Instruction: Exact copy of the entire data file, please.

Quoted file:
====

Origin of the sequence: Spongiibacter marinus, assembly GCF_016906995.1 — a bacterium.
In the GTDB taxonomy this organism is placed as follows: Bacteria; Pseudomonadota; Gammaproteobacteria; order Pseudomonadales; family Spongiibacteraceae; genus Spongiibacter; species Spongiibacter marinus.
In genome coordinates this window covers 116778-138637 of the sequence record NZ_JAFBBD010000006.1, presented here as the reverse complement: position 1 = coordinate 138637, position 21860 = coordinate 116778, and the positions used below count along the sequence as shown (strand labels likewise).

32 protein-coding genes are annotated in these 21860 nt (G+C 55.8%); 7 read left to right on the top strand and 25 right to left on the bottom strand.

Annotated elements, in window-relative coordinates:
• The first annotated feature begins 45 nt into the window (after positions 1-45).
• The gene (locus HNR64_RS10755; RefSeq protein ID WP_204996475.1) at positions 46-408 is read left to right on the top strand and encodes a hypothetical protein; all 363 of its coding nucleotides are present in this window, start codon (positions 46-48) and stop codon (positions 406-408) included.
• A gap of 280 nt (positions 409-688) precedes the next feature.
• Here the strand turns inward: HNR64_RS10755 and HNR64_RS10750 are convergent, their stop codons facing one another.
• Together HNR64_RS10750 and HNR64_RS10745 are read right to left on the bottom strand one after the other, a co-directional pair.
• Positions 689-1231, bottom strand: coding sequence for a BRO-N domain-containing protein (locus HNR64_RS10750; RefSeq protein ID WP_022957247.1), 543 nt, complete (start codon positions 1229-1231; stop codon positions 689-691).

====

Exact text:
Origin of the sequence: Spongiibacter marinus, assembly GCF_016906995.1 — a bacterium.
In the GTDB taxonomy this organism is placed as follows: Bacteria; Pseudomonadota; Gammaproteobacteria; order Pseudomonadales; family Spongiibacteraceae; genus Spongiibacter; species Spongiibacter marinus.
In genome coordinates this window covers 116778-138637 of the sequence record NZ_JAFBBD010000006.1, presented here as the reverse complement: position 1 = coordinate 138637, position 21860 = coordinate 116778, and the positions used below count along the sequence as shown (strand labels likewise).

32 protein-coding genes are annotated in these 21860 nt (G+C 55.8%); 7 read left to right on the top strand and 25 right to left on the bottom strand.

Annotated elements, in window-relative coordinates:
• The first annotated feature begins 45 nt into the window (after positions 1-45).
• The gene (locus HNR64_RS10755; RefSeq protein ID WP_204996475.1) at positions 46-408 is read left to right on the top strand and encodes a hypothetical protein; all 363 of its coding nucleotides are present in this window, start codon (positions 46-48) and stop codon (positions 406-408) included.
• A gap of 280 nt (positions 409-688) precedes the next feature.
• Here the strand turns inward: HNR64_RS10755 and HNR64_RS10750 are convergent, their stop codons facing one another.
• Together HNR64_RS10750 and HNR64_RS10745 are read right to left on the bottom strand one after the other, a co-directional pair.
• Positions 689-1231, bottom strand: coding sequence for a BRO-N domain-containing protein (locus HNR64_RS10750; RefSeq protein ID WP_022957247.1), 543 nt, complete (start codon positions 1229-1231; stop codon positions 689-691).